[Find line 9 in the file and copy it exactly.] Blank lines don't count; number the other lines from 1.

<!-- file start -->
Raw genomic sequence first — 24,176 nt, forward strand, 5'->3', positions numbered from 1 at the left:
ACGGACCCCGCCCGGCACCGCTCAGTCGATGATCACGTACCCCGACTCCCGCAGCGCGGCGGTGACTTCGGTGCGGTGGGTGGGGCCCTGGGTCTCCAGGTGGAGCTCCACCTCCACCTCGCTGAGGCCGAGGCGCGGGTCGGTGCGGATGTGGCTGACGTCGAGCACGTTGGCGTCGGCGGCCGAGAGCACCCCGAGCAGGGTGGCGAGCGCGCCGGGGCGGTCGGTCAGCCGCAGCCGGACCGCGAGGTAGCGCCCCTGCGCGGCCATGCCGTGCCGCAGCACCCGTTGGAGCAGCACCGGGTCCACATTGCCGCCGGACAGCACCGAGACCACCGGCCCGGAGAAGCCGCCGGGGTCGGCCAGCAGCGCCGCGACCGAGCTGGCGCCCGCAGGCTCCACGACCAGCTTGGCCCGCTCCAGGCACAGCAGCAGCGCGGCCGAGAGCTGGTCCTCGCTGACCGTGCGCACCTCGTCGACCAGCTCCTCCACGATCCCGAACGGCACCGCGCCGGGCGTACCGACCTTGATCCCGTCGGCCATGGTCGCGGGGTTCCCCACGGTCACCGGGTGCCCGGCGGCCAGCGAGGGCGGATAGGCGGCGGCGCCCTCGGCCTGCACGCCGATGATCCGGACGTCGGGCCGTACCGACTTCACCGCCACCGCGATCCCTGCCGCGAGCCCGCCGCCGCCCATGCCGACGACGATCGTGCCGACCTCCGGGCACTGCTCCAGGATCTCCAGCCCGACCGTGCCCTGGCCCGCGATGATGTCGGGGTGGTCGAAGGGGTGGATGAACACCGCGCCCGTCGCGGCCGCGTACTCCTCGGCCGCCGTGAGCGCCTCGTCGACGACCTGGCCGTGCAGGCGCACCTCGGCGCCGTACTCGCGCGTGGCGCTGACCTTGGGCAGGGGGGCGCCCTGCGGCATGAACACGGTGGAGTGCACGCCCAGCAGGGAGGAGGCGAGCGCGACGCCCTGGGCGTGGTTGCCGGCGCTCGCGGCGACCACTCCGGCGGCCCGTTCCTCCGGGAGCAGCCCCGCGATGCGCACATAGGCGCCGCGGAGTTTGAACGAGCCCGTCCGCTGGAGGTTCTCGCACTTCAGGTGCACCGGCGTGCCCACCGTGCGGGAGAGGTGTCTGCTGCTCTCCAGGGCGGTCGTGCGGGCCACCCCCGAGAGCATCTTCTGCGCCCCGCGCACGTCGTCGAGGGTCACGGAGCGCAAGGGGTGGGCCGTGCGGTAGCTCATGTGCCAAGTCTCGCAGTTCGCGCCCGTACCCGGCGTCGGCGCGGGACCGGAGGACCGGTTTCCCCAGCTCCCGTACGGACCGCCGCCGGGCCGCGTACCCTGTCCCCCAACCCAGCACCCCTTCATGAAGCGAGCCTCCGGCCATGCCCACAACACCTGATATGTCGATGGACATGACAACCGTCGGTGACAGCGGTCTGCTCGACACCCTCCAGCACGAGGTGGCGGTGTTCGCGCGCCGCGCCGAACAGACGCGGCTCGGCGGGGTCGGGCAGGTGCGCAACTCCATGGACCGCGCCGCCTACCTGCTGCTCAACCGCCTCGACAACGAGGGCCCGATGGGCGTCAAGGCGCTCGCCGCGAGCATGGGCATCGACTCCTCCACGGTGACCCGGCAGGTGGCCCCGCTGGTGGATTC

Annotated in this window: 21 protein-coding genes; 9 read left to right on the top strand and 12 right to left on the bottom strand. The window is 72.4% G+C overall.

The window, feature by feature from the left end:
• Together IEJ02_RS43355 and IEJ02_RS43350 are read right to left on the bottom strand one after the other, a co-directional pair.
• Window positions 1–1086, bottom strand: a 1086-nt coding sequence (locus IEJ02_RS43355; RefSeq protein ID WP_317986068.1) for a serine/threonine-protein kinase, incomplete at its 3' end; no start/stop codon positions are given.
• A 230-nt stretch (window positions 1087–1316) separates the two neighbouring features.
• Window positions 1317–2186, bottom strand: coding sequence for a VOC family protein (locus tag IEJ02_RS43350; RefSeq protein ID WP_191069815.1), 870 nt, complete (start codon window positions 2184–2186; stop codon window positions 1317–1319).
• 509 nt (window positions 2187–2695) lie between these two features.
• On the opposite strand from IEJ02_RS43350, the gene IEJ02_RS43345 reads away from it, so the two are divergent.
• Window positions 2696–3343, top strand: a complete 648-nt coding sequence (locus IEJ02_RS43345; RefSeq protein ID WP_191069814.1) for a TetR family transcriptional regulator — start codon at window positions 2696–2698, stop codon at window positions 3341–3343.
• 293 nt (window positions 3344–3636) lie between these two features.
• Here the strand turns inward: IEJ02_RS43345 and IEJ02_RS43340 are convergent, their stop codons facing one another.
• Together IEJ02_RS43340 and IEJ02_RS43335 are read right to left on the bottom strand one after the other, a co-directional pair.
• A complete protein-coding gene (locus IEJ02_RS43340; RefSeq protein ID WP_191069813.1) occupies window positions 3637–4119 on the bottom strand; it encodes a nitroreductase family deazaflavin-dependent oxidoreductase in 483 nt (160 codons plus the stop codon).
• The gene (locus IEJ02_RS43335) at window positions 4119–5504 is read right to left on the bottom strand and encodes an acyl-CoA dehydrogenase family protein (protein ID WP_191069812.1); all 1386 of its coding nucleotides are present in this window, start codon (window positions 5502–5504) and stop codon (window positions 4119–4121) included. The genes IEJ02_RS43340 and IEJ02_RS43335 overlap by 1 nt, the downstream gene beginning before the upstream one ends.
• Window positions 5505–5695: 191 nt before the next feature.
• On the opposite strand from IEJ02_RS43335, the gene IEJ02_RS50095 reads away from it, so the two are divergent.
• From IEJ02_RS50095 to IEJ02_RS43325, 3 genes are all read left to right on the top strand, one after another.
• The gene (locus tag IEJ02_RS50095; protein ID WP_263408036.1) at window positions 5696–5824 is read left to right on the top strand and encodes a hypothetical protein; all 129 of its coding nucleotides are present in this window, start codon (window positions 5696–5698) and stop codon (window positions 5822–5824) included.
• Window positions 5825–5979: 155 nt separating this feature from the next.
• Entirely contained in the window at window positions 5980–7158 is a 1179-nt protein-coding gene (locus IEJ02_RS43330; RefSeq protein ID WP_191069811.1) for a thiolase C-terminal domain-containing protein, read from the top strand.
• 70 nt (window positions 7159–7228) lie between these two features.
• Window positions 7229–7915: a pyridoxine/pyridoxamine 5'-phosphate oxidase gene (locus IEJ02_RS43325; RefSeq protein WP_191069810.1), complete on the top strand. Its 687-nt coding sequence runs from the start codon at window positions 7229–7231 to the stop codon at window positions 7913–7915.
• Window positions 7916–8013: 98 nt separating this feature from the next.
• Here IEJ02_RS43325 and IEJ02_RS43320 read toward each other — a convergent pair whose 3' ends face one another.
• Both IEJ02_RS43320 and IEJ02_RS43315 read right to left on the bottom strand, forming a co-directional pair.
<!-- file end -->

• 509 nt (window positions 2187–2695) lie between these two features.